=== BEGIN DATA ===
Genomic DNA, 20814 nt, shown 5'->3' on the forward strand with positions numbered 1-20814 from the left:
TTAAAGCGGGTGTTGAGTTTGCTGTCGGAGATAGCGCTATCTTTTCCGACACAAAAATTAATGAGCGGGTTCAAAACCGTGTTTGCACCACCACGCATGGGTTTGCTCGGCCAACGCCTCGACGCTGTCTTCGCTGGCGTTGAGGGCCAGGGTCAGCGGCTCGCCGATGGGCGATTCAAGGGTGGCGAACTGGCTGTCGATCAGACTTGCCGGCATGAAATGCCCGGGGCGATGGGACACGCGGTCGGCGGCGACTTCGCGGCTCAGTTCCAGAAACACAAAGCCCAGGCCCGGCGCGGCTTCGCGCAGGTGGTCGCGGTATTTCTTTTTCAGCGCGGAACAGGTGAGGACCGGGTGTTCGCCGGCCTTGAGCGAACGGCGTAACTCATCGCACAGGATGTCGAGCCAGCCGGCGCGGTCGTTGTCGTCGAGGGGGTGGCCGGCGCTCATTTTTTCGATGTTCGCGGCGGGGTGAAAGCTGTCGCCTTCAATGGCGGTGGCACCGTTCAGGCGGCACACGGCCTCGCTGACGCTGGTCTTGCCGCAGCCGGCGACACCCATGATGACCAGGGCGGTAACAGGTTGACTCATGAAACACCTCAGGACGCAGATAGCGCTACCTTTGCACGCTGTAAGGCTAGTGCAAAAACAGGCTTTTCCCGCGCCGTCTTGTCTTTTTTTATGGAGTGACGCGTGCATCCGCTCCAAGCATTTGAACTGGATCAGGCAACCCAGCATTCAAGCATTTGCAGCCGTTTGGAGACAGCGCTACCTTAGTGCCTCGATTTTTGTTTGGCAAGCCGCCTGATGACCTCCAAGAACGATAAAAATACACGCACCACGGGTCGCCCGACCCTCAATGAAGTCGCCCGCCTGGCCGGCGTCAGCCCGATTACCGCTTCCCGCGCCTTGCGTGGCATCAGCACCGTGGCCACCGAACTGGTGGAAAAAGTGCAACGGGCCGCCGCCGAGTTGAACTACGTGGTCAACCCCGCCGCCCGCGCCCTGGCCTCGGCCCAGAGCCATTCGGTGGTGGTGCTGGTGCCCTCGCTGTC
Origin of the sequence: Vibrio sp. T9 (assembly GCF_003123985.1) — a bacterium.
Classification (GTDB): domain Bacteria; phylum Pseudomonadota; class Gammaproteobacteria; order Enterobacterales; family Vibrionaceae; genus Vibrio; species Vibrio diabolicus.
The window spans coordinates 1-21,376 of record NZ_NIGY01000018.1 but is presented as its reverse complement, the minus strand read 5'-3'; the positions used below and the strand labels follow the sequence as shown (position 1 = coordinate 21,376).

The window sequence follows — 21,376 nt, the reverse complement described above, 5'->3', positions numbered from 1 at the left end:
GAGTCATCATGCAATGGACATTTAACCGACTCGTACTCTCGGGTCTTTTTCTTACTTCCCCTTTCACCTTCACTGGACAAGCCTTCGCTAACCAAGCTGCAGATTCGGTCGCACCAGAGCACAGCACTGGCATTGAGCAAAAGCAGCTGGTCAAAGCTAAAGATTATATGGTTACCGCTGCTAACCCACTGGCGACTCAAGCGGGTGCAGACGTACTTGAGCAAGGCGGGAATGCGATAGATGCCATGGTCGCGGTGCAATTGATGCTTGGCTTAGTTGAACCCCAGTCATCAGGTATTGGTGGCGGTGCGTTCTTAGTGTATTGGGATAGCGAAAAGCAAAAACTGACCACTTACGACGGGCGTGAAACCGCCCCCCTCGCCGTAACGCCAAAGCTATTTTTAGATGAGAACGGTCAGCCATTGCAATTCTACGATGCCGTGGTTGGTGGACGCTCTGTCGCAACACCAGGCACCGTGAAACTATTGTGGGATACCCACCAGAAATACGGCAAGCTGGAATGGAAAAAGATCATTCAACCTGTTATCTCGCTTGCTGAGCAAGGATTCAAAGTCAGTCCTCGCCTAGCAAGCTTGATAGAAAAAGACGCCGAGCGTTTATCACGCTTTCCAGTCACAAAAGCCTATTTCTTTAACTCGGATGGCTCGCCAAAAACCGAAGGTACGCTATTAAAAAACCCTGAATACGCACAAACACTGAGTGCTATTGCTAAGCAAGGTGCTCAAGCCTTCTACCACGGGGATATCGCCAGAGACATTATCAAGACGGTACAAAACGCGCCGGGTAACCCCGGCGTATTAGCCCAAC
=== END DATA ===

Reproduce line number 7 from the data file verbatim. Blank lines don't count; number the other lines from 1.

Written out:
GAGTCATCATGCAATGGACATTTAACCGACTCGTACTCTCGGGTCTTTTTCTTACTTCCCCTTTCACCTTCACTGGACAAGCCTTCGCTAACCAAGCTGCAGATTCGGTCGCACCAGAGCACAGCACTGGCATTGAGCAAAAGCAGCTGGTCAAAGCTAAAGATTATATGGTTACCGCTGCTAACCCACTGGCGACTCAAGCGGGTGCAGACGTACTTGAGCAAGGCGGGAATGCGATAGATGCCATGGTCGCGGTGCAATTGATGCTTGGCTTAGTTGAACCCCAGTCATCAGGTATTGGTGGCGGTGCGTTCTTAGTGTATTGGGATAGCGAAAAGCAAAAACTGACCACTTACGACGGGCGTGAAACCGCCCCCCTCGCCGTAACGCCAAAGCTATTTTTAGATGAGAACGGTCAGCCATTGCAATTCTACGATGCCGTGGTTGGTGGACGCTCTGTCGCAACACCAGGCACCGTGAAACTATTGTGGGATACCCACCAGAAATACGGCAAGCTGGAATGGAAAAAGATCATTCAACCTGTTATCTCGCTTGCTGAGCAAGGATTCAAAGTCAGTCCTCGCCTAGCAAGCTTGATAGAAAAAGACGCCGAGCGTTTATCACGCTTTCCAGTCACAAAAGCCTATTTCTTTAACTCGGATGGCTCGCCAAAAACCGAAGGTACGCTATTAAAAAACCCTGAATACGCACAAACACTGAGTGCTATTGCTAAGCAAGGTGCTCAAGCCTTCTACCACGGGGATATCGCCAGAGACATTATCAAGACGGTACAAAACGCGCCGGGTAACCCCGGCGTATTAGCCCAAC